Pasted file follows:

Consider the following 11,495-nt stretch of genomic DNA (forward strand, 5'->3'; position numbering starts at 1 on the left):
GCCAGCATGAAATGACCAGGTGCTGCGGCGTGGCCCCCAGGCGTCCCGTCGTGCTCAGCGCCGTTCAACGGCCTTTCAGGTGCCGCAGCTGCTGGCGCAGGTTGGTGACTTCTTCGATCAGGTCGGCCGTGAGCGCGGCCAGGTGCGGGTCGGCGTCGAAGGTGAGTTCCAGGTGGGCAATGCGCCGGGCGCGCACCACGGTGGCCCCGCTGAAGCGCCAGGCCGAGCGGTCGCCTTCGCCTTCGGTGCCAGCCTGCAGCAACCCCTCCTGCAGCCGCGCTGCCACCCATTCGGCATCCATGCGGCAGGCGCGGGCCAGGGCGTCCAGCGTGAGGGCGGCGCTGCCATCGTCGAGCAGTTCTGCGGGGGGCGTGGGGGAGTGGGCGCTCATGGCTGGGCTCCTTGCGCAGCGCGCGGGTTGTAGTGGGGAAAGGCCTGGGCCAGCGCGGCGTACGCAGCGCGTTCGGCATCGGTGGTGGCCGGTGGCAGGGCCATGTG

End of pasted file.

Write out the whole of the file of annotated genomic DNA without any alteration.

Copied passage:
Consider the following 11,495-nt stretch of genomic DNA (forward strand, 5'->3'; position numbering starts at 1 on the left):
GCCAGCATGAAATGACCAGGTGCTGCGGCGTGGCCCCCAGGCGTCCCGTCGTGCTCAGCGCCGTTCAACGGCCTTTCAGGTGCCGCAGCTGCTGGCGCAGGTTGGTGACTTCTTCGATCAGGTCGGCCGTGAGCGCGGCCAGGTGCGGGTCGGCGTCGAAGGTGAGTTCCAGGTGGGCAATGCGCCGGGCGCGCACCACGGTGGCCCCGCTGAAGCGCCAGGCCGAGCGGTCGCCTTCGCCTTCGGTGCCAGCCTGCAGCAACCCCTCCTGCAGCCGCGCTGCCACCCATTCGGCATCCATGCGGCAGGCGCGGGCCAGGGCGTCCAGCGTGAGGGCGGCGCTGCCATCGTCGAGCAGTTCTGCGGGGGGCGTGGGGGAGTGGGCGCTCATGGCTGGGCTCCTTGCGCAGCGCGCGGGTTGTAGTGGGGAAAGGCCTGGGCCAGCGCGGCGTACGCAGCGCGTTCGGCATCGGTGGTGGCCGGTGGCAGGGCCATGTG